By Dr. Ken Broda-Bahm:
The racial composition is probably one of the first things we notice when venire members file in before jury selection. When recruiting for a mock trial, we will try to match the composition of the venue. Along with other demographics, race is not nearly as predictive as some might think. As a result, race is not used by trial consultants nearly as much as some critics of the field would think. Still race is part of the overall picture of knowing your trial venue, a salient aspect of one's lived experience; and race is changing. That occurred to me at a recent mock trial when I noticed that nearly a third of our recruits were identifying as "Other" when asked to identify their race in the initial questionnaire. I had seen this before on other projects, and it gave me a sense that something was going on; many were broadly rejecting the categories we had given them.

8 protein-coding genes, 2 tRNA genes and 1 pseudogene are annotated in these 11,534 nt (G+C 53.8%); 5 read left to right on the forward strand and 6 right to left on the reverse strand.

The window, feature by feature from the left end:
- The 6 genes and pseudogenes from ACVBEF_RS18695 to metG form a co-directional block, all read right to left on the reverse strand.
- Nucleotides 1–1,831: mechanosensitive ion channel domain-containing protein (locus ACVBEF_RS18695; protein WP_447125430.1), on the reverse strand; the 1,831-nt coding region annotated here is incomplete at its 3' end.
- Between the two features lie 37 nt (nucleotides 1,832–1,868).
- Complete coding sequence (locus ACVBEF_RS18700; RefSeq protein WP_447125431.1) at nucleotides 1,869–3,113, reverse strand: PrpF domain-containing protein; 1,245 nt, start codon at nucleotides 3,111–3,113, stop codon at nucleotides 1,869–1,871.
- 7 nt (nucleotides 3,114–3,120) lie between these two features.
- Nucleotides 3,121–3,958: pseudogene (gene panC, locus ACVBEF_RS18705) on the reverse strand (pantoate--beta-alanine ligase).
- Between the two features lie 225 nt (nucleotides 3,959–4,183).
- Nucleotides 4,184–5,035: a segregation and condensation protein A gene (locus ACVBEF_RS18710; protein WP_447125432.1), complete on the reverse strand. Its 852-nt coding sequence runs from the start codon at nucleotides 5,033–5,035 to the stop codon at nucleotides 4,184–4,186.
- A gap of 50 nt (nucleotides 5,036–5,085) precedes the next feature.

That rejection is not limited to my mock trial sample. News in the last few weeks indicates that the U.S. Census Bureau is looking at revising the race question. Apparently, "Other" has been the third largest racial group in America for the past 20 years. With the goal of reducing that proportion, the Census hopes to develop a sharper and more comprehensive understanding of the complexity of America's racial background. Others who analyze groups of people for the purpose of research or persuasion should take notice. When we are picking jurors, sampling for mock trials, or finding participants for community attitude surveys, it helps to know what we should be looking for when it comes to race. This post will take a look at the changes being considered, along with implications for litigators and researchers.